Adam Marcus & Ivan Oransky. The paper is not sacred: Peer review continues long after a paper is published, and that analysis should become part of the scientific record. Nature Dec 22, 2011 480:449-450. http://www.nature.com/nature/journal/v480/n7378/full/480449a.html

The biggest problem with the Gehanno article, for me, is that it was published at all, at least in its current form. There is much to like in the article, if it didn’t make any claims relative to the systematic review methodological process. The research is well done and interesting, if looked at in the context of potential utility of Google Scholar to support bedside or chairside clinical decisionmaking. There are significant differences between the approaches and strategies for evidence-based clinical practice and doing a systematic review. While the three authors are all highly respected and expert informaticians, the content of the article illustrates beyond a shadow of a doubt that the authors have a grave and worrisome lack of understanding of the systematic review methodology. It is worse than that. It isn’t just that the authors of the study don’t understand how systematic review methodologies, but that their peer reviewers ALSO did not understand, and that the journal editor did not understand. That is not simply worrisome, but flat out frightening.

The entire enterprise of evidence-based healthcare depends in large part on the systematic review methodology. Evidence-based healthcare informs clinical decisionmaking, treatment plans and practice, insurance coverage, healthcare policy development, and other matters equally central to the practice of medicine and the welfare of patients. The methodologies for doing a systematic review were developed to try to improve these areas. As will any research project, the quality of the end product depends to a great extent on selecting the appropriate methodology for the study, understanding that methodology, following it accurately, and appropriately documenting and reporting variances from the standard methodology where they might impact on the results or findings.

My concern is that this might be just one indicator of a wide-spread problem with the ways in which systematic review methodologies are understood and applied by researchers. These concerns have been discussed for years among my peers, both in medical librarianship and among devoted evidence-based healthcare researchers, those with a deep and intimate understanding of the processes and methodologies. There are countless examples of published articles that state they are systematic reviews which … aren’t. I have been part of project teams for systematic reviews where I became aware partway through the process that other members of the team were not following the correct process, and the review was no longer unbiased or systematic. While some of those were published, my name is not on them, and I don’t want my name associated with them. But the flaws in the process were not corrected, nor reported, creating a certain level of alarm for me with respect to that particular project, as well as looking to them as indicators of challenges with published systematic review in general.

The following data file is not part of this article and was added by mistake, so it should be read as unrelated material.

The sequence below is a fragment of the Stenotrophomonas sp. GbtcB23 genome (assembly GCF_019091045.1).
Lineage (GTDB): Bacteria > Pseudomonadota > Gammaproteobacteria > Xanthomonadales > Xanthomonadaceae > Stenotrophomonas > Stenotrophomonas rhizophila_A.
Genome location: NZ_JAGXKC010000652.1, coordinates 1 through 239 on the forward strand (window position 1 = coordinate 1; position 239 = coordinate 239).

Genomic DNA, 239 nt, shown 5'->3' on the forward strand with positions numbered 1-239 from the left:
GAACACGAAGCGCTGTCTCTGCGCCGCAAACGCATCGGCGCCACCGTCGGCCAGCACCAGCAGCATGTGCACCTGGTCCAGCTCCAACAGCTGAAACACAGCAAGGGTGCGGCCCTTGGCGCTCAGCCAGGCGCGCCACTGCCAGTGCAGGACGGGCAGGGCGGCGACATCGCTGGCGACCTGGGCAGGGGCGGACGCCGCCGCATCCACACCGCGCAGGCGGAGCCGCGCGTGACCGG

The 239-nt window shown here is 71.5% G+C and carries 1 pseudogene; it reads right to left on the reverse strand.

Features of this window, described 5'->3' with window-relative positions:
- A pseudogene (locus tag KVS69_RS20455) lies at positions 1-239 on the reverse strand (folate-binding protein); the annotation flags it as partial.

I used to team teach systematic review methodologies with some representatives from the Cochrane Collaboration. At that time, I was still pretty new to the process and had a lot to learn, but I did know who the experts really were, and who to go to with questions. One of the people I follow rigorously is Anne-Marie Glenny, who was a co-author on a major study examining the quality of published systematic reviews. Here is what they found.

“Identified methodological problems were an unclear understanding of underlying assumptions, inappropriate search and selection of relevant trials, use of inappropriate or flawed methods, lack of objective and validated methods to assess or improve trial similarity, and inadequate comparison or inappropriate combination of direct and indirect evidence. Adequate understanding of basic assumptions underlying indirect and mixed treatment comparison is crucial to resolve these methodological problems.”
Song F, Loke YK, Walsh T, Glenny AM, Eastwood AJ, Altman DG. Methodological problems in the use of indirect comparisons for evaluating healthcare interventions: survey of published systematic reviews. BMJ. 2009 Apr 3;338:b1147. doi: 10.1136/bmj.b1147. PMID: 19346285 http://www.bmj.com/content/338/bmj.b1147?view=long&pmid=19346285

We have a problem with systematic reviews as published, and the Gehanno article is merely a warning sign. There are serious large concerns with the quality of published systematic reviews in the current research base, and equally large concerns with the ability of the peer-review process to identify quality systematic reviews. This is due, in my opinion, to weaknesses in the educational process for systematic review methodologies, and in the level of methodological expertise on the part of the authors, editors, and reviewers of the scholarly journals. Those concerns are significant enough to generate doubt about the appropriateness of depending on systematic reviews for developing healthcare policies.

Medlib’s Blog Carnival 2.1: Free Speech in Health Information, and More

WARNING: After this entry was originally posted, it came to my attention that I had not received all of the early entries for this round of the Carnival. The following post was edited to reflect these updates.